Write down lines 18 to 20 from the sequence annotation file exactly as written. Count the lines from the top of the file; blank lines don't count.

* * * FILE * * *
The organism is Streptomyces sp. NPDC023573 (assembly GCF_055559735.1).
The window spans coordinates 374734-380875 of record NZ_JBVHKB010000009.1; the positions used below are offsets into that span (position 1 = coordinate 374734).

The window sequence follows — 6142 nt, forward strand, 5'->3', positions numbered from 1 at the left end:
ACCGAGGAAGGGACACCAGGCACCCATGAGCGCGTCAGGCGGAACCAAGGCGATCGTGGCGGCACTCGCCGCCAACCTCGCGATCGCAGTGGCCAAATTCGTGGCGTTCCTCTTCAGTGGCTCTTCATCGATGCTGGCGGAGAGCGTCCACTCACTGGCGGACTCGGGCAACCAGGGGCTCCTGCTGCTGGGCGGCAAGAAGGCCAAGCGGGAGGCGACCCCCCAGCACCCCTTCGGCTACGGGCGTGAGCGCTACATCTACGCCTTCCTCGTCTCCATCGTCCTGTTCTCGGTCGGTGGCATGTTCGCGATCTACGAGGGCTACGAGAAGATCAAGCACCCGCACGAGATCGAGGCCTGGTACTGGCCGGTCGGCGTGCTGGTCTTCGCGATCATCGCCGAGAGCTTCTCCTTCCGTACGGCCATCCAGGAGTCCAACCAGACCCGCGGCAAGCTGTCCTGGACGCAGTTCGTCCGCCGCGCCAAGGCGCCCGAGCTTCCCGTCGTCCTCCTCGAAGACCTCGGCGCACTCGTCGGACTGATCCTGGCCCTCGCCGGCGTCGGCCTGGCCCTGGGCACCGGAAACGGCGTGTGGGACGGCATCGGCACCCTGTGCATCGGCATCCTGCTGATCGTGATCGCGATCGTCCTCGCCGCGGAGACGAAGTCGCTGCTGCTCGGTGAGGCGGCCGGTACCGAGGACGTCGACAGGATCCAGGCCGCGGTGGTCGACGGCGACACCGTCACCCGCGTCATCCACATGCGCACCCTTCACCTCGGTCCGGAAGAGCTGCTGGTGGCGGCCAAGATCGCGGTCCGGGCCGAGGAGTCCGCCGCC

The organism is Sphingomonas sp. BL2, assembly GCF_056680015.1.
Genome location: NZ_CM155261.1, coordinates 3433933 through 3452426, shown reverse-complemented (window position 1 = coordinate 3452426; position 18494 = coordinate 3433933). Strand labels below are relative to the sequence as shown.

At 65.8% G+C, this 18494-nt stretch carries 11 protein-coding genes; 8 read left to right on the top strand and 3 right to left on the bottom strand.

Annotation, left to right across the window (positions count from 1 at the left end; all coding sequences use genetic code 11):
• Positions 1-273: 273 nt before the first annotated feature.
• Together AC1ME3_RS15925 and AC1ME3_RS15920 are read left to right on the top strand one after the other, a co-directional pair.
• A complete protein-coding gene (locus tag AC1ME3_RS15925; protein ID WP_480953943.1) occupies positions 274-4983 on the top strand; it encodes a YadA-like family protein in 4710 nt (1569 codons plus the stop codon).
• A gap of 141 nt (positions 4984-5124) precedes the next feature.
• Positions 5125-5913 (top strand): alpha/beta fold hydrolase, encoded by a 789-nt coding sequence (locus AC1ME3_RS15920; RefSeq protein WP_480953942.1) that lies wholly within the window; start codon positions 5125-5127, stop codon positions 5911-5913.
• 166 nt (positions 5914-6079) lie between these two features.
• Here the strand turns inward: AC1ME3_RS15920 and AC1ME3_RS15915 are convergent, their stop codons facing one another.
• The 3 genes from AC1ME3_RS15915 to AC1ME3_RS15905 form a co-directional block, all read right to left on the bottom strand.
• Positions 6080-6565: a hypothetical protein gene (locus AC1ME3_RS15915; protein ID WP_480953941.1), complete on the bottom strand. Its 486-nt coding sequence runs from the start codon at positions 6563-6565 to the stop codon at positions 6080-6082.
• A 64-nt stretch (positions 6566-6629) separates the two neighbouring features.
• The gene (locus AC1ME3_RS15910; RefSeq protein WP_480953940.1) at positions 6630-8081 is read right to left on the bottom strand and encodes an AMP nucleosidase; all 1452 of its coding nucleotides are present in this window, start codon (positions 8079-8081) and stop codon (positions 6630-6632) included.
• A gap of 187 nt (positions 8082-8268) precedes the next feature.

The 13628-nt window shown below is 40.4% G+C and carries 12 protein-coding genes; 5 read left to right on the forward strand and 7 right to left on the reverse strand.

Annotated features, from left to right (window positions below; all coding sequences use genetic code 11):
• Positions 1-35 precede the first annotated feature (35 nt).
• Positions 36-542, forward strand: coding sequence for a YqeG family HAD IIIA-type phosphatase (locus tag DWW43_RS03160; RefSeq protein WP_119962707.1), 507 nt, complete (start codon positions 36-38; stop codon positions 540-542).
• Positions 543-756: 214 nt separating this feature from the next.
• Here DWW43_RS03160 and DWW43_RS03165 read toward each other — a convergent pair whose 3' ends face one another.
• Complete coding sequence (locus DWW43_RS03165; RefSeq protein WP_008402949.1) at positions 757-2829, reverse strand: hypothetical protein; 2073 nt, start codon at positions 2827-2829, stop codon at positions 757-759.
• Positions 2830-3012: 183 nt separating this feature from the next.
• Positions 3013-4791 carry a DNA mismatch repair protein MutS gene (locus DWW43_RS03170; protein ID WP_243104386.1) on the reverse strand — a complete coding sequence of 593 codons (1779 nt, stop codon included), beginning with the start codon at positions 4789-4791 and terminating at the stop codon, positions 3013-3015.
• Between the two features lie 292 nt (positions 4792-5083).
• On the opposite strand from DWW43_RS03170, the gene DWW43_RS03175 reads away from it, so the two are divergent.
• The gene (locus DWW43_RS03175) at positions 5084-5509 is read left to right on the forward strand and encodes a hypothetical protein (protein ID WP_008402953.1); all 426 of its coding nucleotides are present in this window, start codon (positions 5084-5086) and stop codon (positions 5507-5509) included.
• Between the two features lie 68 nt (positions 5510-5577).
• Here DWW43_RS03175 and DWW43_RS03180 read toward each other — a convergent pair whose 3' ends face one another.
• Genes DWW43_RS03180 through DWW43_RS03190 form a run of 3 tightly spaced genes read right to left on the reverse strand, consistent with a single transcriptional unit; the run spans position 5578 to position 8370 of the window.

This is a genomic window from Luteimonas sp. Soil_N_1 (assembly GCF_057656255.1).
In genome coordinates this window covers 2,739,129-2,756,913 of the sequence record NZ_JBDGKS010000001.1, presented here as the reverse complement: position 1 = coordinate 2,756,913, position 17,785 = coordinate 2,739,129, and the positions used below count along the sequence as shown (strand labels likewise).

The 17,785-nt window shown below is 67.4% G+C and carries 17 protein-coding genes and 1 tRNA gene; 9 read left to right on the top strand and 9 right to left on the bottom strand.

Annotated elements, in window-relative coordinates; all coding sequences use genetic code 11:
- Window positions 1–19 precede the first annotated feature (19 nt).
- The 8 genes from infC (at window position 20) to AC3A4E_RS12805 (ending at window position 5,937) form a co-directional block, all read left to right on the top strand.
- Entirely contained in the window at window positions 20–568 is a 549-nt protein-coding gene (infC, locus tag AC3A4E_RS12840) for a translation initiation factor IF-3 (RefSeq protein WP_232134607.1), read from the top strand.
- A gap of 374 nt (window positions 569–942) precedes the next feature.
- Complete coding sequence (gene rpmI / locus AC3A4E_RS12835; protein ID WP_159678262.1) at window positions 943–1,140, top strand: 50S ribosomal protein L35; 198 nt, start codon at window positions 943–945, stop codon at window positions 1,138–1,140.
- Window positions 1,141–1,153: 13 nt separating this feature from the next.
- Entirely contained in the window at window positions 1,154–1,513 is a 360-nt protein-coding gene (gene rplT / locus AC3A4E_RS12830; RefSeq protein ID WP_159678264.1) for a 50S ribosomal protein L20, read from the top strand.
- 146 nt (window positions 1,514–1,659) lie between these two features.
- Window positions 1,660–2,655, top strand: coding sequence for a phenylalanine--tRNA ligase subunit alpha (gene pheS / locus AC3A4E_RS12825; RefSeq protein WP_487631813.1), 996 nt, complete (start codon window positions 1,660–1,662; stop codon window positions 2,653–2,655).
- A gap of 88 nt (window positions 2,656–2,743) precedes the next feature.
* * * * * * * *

• A 64-nt stretch (positions 6566-6629) separates the two neighbouring features.
• The gene (locus AC1ME3_RS15910; RefSeq protein WP_480953940.1) at positions 6630-8081 is read right to left on the bottom strand and encodes an AMP nucleosidase; all 1452 of its coding nucleotides are present in this window, start codon (positions 8079-8081) and stop codon (positions 6630-6632) included.
• A gap of 187 nt (positions 8082-8268) precedes the next feature.